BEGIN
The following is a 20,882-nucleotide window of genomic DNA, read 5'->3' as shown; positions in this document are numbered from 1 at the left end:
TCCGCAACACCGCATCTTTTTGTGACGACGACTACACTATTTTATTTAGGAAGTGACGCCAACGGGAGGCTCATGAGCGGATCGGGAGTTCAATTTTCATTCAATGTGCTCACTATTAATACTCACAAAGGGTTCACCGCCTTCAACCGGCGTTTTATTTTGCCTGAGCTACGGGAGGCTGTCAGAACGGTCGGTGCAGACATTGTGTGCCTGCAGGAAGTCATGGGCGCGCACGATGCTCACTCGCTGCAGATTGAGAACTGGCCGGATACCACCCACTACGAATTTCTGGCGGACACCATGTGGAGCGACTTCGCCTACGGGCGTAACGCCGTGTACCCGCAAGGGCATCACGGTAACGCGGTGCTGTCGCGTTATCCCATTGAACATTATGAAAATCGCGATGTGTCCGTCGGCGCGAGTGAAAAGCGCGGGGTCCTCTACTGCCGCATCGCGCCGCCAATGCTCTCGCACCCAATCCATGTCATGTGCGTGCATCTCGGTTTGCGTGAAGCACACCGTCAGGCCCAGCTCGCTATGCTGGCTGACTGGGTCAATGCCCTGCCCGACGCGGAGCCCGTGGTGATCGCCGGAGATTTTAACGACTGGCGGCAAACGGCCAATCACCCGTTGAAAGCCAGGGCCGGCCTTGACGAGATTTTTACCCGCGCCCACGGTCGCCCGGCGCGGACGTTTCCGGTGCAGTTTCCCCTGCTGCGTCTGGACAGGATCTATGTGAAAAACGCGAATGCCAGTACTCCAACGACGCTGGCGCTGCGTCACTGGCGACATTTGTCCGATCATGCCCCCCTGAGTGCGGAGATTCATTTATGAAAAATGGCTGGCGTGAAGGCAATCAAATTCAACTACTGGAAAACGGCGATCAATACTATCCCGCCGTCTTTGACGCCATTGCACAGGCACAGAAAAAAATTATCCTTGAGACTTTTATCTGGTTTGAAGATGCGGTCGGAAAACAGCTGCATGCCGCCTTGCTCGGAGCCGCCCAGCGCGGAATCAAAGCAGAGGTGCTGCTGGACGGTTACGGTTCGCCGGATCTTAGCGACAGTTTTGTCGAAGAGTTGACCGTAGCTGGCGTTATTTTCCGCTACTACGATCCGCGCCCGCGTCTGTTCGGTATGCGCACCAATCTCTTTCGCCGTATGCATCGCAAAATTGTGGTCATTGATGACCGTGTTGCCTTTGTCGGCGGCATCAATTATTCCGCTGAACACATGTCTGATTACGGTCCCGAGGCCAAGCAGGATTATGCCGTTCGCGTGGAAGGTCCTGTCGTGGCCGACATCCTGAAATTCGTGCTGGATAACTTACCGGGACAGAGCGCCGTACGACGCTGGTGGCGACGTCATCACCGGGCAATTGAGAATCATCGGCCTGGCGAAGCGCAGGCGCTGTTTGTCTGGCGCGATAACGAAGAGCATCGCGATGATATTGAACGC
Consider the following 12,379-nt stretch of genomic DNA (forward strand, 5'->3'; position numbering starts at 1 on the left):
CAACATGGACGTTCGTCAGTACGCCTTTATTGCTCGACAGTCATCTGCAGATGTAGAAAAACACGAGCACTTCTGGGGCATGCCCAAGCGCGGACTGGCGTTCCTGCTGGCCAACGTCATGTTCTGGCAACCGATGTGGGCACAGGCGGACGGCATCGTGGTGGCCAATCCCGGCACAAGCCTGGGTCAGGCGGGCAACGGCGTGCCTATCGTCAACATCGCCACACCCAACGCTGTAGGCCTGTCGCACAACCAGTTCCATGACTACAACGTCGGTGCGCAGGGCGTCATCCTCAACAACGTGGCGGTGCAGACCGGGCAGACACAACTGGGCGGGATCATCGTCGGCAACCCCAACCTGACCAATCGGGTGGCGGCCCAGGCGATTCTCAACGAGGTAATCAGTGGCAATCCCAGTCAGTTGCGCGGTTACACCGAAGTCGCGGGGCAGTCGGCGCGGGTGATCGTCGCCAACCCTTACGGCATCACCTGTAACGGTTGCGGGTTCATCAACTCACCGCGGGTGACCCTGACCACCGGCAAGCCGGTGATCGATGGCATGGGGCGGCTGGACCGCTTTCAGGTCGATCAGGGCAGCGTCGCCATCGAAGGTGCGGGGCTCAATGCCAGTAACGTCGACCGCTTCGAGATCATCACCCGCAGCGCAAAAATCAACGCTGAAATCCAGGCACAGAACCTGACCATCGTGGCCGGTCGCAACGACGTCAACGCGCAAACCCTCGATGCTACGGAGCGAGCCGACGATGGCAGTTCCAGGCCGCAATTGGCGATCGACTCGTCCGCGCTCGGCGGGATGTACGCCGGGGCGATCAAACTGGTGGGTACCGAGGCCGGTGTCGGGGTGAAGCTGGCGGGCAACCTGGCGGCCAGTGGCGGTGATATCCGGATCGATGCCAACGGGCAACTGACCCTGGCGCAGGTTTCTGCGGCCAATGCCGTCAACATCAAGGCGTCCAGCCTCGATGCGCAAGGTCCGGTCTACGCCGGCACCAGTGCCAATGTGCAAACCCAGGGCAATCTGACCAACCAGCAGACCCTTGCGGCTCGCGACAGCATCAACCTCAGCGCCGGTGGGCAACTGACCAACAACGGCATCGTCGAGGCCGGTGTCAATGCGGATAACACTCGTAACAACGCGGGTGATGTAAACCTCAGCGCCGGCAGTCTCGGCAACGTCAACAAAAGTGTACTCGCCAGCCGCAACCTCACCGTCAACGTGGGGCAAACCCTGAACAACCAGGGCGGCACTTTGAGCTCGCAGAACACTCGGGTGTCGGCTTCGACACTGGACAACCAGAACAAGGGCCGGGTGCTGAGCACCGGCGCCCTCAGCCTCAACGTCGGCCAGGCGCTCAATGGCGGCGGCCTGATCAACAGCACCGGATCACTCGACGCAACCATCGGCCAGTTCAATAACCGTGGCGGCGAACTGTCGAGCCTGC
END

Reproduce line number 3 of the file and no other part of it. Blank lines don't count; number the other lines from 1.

Consider the following 12,379-nt stretch of genomic DNA (forward strand, 5'->3'; position numbering starts at 1 on the left):